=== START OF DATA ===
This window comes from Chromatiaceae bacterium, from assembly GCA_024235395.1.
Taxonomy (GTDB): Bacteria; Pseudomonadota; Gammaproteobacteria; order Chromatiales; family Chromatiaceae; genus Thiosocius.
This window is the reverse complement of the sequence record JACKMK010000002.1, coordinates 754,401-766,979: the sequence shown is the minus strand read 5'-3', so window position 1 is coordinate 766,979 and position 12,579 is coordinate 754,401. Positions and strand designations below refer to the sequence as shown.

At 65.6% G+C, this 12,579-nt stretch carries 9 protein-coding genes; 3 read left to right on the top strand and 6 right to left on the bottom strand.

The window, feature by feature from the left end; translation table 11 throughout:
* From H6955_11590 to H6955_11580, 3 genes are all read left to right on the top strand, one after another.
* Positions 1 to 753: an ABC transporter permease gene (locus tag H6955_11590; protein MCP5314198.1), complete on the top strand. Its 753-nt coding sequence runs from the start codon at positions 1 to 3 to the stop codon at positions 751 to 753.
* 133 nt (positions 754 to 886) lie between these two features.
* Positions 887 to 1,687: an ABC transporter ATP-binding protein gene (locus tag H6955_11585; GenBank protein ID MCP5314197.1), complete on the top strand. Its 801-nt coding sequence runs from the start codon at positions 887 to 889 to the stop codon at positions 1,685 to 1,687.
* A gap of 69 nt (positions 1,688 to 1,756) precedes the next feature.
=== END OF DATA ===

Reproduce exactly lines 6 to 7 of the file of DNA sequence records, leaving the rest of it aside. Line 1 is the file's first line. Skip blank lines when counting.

* From H6955_11590 to H6955_11580, 3 genes are all read left to right on the top strand, one after another.
* Positions 1 to 753: an ABC transporter permease gene (locus tag H6955_11590; protein MCP5314198.1), complete on the top strand. Its 753-nt coding sequence runs from the start codon at positions 1 to 3 to the stop codon at positions 751 to 753.